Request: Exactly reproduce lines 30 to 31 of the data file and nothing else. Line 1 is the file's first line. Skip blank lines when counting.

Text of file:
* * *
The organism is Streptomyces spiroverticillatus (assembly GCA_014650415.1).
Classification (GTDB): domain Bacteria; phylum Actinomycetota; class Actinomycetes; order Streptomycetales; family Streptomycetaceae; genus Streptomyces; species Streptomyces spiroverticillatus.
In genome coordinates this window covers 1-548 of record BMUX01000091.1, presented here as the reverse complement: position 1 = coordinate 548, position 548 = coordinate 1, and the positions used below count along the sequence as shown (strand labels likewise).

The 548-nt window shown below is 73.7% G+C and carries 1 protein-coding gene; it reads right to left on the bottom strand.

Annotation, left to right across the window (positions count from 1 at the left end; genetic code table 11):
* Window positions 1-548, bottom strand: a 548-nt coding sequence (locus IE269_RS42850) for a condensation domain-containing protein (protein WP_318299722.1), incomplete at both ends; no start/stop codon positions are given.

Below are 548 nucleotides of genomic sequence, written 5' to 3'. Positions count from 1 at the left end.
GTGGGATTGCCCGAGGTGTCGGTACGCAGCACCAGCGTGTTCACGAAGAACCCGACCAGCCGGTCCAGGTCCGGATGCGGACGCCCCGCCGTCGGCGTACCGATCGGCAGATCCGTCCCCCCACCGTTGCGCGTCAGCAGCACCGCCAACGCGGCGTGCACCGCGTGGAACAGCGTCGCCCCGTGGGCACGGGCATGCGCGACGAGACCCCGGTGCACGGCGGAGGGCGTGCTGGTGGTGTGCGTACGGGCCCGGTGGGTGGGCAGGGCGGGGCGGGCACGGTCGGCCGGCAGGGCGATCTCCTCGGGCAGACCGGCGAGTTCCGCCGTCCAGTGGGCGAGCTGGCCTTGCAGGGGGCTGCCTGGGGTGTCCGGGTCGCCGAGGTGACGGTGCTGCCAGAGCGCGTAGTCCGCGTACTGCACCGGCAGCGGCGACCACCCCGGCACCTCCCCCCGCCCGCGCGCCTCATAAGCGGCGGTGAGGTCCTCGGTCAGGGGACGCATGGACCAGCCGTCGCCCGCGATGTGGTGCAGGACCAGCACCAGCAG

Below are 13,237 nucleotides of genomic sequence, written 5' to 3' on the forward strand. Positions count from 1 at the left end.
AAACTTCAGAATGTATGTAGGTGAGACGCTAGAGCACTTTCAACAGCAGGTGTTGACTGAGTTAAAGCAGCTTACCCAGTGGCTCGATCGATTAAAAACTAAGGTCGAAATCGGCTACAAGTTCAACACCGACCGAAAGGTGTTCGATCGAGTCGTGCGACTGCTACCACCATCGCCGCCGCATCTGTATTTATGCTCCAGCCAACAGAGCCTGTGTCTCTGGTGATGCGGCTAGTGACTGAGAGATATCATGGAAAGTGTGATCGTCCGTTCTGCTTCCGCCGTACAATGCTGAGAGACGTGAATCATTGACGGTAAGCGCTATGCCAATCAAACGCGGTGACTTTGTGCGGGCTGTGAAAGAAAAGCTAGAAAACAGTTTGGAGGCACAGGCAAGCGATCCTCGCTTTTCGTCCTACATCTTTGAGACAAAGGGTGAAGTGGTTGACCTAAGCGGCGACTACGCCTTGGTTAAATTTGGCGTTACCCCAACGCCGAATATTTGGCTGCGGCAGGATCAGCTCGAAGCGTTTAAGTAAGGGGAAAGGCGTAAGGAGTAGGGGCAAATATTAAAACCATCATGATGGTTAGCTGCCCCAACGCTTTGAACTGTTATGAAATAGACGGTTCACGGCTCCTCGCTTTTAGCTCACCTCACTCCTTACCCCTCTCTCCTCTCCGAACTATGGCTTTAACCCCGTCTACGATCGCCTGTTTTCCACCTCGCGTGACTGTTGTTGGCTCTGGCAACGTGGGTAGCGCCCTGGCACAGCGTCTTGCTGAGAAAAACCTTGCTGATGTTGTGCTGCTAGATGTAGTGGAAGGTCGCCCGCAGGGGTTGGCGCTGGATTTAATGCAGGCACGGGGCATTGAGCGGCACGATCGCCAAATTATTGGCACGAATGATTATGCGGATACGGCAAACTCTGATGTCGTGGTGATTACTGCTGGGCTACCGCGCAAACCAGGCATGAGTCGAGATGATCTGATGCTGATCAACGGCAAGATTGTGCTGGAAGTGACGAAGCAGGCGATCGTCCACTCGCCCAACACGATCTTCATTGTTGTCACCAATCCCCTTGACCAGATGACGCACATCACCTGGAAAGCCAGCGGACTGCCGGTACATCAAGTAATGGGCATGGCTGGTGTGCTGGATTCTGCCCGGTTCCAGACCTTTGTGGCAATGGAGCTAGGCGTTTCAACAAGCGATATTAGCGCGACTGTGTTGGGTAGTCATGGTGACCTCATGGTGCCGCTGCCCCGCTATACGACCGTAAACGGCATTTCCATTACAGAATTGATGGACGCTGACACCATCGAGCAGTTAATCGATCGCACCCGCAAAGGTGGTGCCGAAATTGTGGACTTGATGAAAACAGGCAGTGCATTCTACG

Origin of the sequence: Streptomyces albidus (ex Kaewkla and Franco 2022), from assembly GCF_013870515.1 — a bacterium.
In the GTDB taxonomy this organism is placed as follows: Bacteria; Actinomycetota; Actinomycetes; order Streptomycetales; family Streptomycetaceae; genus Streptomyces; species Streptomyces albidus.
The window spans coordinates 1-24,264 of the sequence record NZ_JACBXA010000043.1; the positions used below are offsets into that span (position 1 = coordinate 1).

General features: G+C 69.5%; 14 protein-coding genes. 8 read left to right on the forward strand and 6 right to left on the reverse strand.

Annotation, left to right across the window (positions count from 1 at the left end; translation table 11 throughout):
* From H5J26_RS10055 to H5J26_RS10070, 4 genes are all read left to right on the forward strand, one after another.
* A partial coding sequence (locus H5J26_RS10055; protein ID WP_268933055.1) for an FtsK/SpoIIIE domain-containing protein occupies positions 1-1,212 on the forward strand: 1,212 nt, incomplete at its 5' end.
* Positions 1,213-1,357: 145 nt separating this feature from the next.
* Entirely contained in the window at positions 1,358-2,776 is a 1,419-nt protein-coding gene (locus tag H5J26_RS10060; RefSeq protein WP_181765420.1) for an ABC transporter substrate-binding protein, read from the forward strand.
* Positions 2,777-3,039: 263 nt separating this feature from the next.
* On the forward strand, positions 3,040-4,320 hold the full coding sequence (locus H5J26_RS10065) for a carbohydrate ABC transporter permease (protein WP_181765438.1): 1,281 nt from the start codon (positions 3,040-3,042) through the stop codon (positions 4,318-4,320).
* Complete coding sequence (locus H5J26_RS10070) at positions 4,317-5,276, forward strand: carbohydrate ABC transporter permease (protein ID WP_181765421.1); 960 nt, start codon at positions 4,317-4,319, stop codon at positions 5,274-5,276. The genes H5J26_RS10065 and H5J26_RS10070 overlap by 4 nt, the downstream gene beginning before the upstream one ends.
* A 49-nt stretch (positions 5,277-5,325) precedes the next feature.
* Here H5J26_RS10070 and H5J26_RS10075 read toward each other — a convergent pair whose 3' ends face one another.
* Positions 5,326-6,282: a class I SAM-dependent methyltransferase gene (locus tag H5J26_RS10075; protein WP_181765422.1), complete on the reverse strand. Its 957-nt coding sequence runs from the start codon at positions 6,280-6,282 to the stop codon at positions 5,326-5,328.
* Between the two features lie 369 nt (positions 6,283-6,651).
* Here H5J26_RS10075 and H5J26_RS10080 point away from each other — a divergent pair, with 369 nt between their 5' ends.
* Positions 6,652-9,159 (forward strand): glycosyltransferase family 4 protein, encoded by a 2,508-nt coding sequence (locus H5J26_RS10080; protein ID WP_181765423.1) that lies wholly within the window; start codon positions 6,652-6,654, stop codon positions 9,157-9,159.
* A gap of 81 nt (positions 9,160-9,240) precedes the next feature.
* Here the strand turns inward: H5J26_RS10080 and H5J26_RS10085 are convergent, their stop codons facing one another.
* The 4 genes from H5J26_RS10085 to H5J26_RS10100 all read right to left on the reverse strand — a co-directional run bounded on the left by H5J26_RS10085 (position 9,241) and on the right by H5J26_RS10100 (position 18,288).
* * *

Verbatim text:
* Here the strand turns inward: H5J26_RS10080 and H5J26_RS10085 are convergent, their stop codons facing one another.
* The 4 genes from H5J26_RS10085 to H5J26_RS10100 all read right to left on the reverse strand — a co-directional run bounded on the left by H5J26_RS10085 (position 9,241) and on the right by H5J26_RS10100 (position 18,288).